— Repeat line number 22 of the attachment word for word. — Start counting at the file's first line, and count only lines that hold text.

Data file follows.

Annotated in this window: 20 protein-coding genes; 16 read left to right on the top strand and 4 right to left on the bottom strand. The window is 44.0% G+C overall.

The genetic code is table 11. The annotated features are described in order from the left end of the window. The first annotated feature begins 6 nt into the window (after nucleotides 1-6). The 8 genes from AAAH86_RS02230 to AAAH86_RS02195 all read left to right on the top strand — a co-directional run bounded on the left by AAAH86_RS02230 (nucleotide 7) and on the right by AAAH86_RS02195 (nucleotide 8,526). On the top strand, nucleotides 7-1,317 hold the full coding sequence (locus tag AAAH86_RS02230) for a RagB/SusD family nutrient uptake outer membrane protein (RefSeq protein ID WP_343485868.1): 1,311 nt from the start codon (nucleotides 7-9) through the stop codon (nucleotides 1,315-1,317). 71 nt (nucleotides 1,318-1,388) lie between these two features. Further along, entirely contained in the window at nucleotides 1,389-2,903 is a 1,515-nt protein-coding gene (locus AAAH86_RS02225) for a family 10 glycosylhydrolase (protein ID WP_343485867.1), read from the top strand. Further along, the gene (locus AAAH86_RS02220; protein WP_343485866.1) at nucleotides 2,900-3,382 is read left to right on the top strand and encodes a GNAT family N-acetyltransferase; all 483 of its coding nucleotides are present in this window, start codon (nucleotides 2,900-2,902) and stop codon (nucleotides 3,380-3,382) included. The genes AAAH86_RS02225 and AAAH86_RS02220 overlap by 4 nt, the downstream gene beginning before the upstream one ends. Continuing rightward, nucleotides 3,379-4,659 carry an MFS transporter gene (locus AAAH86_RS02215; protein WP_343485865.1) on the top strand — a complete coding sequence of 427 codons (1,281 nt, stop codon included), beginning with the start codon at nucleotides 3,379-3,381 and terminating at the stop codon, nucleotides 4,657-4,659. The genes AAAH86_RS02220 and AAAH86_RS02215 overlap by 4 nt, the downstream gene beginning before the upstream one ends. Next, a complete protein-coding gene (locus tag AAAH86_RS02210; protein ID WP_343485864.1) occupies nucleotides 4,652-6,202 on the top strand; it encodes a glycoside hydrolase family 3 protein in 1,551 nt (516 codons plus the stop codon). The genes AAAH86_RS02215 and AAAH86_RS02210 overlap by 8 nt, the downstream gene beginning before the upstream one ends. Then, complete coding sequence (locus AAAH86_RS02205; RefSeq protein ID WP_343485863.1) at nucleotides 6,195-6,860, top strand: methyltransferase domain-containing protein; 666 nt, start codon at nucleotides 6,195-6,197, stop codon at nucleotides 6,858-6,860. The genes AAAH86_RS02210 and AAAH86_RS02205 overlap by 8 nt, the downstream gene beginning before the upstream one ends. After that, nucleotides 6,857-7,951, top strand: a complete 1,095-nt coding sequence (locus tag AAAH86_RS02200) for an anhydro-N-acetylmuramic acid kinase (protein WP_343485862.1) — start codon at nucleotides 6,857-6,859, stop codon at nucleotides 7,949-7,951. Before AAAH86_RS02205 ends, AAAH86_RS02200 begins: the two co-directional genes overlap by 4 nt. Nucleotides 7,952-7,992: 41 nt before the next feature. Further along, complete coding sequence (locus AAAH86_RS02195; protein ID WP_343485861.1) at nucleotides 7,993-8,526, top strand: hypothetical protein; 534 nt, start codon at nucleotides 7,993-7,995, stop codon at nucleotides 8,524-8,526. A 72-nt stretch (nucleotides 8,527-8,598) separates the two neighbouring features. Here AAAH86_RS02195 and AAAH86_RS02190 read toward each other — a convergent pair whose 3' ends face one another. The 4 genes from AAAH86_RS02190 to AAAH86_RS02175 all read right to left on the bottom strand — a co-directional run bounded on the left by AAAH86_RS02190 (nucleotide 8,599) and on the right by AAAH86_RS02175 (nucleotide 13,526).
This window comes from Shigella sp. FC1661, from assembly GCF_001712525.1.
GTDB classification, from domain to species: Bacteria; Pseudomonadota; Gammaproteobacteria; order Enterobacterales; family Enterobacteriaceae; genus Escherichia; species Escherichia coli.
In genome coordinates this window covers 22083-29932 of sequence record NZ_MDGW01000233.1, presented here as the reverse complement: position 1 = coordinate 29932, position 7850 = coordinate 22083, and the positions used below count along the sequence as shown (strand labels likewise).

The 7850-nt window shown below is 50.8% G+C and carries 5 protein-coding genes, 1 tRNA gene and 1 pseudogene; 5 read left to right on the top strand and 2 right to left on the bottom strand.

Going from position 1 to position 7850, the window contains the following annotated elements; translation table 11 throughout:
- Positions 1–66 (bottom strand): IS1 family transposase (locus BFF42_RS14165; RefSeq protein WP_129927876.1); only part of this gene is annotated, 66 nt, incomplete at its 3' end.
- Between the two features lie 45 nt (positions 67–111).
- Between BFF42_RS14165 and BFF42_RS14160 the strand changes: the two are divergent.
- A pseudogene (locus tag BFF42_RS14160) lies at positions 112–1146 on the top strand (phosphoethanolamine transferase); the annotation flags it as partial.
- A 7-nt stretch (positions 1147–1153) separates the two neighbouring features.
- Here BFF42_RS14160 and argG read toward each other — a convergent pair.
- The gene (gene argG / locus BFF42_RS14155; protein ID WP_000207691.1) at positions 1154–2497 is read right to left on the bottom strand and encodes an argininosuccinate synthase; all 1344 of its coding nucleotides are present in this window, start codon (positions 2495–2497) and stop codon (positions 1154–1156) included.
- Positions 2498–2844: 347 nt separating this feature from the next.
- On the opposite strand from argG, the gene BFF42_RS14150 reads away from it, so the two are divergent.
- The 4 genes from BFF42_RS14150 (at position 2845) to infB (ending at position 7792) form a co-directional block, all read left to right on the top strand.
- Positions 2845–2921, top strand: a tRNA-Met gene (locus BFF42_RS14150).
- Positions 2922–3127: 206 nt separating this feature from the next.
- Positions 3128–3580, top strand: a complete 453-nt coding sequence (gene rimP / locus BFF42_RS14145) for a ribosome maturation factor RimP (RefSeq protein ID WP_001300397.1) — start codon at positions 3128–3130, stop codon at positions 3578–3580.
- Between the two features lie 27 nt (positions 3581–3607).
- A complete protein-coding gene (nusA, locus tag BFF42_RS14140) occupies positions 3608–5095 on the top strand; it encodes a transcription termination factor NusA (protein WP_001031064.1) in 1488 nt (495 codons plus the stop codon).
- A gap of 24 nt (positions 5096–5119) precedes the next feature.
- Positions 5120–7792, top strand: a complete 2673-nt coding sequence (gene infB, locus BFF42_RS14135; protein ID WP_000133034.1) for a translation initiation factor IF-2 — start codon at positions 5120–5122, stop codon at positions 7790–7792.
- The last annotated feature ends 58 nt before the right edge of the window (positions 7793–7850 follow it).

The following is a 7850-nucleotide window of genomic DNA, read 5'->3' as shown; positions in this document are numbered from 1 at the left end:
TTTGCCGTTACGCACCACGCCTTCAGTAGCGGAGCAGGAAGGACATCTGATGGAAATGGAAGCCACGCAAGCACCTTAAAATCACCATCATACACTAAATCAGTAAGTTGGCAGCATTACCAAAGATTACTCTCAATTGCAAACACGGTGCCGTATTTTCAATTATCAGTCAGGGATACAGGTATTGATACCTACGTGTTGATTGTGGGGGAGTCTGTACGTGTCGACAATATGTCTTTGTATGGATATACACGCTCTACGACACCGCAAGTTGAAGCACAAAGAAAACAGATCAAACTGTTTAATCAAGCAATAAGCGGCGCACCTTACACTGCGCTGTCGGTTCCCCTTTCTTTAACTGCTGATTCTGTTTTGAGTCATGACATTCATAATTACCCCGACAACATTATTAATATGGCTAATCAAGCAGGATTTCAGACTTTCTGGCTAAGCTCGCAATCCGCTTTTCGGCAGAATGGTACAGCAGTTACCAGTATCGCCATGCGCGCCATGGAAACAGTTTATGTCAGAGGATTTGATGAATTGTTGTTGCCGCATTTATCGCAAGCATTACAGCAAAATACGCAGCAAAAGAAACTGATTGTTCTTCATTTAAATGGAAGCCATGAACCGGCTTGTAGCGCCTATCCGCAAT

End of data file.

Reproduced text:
- A complete protein-coding gene (nusA, locus tag BFF42_RS14140) occupies positions 3608–5095 on the top strand; it encodes a transcription termination factor NusA (protein WP_001031064.1) in 1488 nt (495 codons plus the stop codon).